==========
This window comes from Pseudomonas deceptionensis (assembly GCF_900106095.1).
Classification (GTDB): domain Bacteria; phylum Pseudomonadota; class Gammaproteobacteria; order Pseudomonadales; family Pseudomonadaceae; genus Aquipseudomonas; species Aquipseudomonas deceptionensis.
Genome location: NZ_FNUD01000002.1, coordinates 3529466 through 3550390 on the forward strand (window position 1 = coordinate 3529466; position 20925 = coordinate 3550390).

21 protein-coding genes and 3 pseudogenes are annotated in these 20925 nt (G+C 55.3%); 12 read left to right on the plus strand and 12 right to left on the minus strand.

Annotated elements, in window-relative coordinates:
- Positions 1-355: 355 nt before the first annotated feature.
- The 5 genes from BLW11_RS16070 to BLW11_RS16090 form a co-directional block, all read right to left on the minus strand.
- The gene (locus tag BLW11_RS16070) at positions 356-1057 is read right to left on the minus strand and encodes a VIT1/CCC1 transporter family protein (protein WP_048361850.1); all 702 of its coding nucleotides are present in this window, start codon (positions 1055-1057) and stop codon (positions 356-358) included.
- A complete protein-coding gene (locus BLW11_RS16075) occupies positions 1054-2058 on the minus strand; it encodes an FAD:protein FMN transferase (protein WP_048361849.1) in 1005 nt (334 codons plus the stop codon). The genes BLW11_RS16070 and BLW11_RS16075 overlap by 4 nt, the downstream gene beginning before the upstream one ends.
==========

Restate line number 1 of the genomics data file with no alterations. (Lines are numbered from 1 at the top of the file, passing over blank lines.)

This window comes from Pseudomonas deceptionensis (assembly GCF_900106095.1).